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Risk of public sympathy may save Gu Kailai from death

BEIJING -- A fallen Chinese politician's wife who confessed to killing a British businessman is due to hear the verdict Monday in her murder trial and Communist Party leaders might have decided against a death penalty for fear it could incite public sympathy for her.

The conclusion of Gu Kailai's trial will be a step toward closing a scandal that has rocked the Chinese leadership at a sensitive time when it is preparing to hand over power to younger leaders. But even after the verdict is announced, questions will remain over the fate of her husband, Bo Xilai, a prominent figure who was dismissed in March as party secretary of the major city of Chongqing.

Gu is accused of killing Briton Neil Heywood, a former Bo family associate, after a dispute over money and state media claim Heywood threatened her son. A family aide has been charged as an accessory. State media say Gu confessed to intentional homicide, for which the penalty ranges from 10 years in prison to death. One option is a suspended death sentence that can be commuted later to a long prison term.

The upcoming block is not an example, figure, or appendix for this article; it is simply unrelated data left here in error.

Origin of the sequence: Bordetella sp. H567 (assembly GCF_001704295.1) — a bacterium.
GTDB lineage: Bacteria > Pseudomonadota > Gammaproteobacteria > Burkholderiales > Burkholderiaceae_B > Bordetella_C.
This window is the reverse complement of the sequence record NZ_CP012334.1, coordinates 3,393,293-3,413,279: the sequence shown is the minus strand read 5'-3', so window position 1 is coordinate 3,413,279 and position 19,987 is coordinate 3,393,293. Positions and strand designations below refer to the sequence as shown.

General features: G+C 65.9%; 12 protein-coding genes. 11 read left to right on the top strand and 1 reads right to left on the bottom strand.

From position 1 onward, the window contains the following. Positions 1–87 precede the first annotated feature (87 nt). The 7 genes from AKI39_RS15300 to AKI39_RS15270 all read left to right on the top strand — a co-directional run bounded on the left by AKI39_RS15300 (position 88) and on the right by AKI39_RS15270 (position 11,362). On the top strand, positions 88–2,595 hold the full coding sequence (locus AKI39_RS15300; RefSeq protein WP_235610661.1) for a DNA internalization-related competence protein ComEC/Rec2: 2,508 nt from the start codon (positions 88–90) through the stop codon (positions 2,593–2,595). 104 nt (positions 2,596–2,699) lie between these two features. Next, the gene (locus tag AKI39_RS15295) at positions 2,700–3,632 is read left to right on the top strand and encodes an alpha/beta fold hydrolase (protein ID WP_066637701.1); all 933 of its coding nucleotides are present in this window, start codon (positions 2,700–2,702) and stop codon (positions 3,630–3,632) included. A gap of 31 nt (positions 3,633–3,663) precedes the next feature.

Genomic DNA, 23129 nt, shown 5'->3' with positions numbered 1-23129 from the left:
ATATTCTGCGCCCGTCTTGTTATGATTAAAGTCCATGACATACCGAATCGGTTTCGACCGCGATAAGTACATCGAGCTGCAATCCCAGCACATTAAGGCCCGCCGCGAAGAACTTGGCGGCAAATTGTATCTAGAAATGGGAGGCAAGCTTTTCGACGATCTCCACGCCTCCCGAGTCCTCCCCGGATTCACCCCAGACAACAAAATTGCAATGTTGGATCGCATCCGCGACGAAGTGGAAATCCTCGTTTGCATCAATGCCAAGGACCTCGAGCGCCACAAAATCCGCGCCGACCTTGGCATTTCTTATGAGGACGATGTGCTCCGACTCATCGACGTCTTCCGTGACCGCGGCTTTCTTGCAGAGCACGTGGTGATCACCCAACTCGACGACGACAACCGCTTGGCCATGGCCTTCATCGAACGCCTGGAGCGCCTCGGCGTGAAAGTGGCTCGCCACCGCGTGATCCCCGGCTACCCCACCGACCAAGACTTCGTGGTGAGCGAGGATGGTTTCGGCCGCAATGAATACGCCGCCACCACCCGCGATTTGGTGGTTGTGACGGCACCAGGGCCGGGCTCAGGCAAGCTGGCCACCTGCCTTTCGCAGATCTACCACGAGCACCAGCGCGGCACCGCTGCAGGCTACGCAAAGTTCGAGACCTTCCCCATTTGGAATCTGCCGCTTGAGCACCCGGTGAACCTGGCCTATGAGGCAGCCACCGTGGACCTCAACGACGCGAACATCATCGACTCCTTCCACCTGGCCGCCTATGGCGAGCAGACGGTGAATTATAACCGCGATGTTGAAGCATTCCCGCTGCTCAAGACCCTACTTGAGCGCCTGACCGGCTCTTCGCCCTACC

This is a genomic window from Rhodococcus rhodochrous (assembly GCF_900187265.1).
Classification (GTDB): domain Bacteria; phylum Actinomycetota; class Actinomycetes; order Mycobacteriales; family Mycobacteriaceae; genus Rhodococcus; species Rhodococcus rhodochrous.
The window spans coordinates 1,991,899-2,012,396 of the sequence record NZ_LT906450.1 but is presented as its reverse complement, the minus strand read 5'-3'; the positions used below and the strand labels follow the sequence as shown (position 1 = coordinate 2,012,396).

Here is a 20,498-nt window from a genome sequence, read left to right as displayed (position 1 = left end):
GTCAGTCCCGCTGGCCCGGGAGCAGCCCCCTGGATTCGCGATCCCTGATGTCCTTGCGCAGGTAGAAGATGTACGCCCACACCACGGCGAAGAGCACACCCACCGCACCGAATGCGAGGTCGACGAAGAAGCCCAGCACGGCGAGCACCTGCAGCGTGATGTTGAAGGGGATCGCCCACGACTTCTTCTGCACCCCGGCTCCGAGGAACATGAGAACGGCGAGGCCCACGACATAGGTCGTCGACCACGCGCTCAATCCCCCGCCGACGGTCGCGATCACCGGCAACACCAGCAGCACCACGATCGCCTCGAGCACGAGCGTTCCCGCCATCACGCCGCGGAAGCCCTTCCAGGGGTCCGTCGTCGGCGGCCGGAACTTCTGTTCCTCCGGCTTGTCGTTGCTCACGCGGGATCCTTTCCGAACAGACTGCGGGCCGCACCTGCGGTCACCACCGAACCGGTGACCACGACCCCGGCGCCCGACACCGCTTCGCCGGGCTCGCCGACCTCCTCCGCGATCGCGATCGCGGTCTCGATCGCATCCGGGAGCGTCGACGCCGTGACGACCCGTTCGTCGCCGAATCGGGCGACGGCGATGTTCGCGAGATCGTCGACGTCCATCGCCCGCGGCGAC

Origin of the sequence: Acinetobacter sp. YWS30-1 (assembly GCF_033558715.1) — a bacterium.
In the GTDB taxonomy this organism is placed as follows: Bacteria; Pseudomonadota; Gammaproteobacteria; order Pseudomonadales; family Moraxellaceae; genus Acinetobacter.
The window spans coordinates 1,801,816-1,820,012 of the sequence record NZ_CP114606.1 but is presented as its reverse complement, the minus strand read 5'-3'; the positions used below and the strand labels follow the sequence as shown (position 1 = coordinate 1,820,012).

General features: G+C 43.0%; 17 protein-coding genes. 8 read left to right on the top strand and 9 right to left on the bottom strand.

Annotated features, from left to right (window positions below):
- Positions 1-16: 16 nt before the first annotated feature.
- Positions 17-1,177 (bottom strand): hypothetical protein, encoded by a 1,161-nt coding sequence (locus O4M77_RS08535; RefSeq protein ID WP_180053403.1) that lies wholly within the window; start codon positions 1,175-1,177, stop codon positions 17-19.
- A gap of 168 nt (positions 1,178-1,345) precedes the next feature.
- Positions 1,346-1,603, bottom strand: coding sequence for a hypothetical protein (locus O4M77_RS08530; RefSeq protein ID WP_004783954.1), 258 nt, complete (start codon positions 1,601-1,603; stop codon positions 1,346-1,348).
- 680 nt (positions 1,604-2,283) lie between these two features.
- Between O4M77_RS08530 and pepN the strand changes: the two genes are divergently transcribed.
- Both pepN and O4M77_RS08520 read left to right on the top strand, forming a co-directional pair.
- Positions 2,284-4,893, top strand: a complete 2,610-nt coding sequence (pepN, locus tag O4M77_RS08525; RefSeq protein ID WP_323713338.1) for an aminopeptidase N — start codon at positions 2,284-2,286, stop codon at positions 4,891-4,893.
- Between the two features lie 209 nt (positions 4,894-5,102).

Chinese courts regularly impose death sentences for murder, rape and some nonviolent crimes.

Any ruling will be politically delicate, and Chinese leaders might have decided to impose a lengthy prison term instead of death for fear a more severe penalty might stir outrage or give Gu the image of a scapegoat for her husband's misdeeds, political and legal analysts say. The party says Bo was removed due to unspecified violations.

1 Comment
August 20, 2012    victorlowt35@
It is no surprise to me at all that even the court and politics are so closely intertwined in CHINA.

In fact you may say fairly that the court is another extension of POLITICS.
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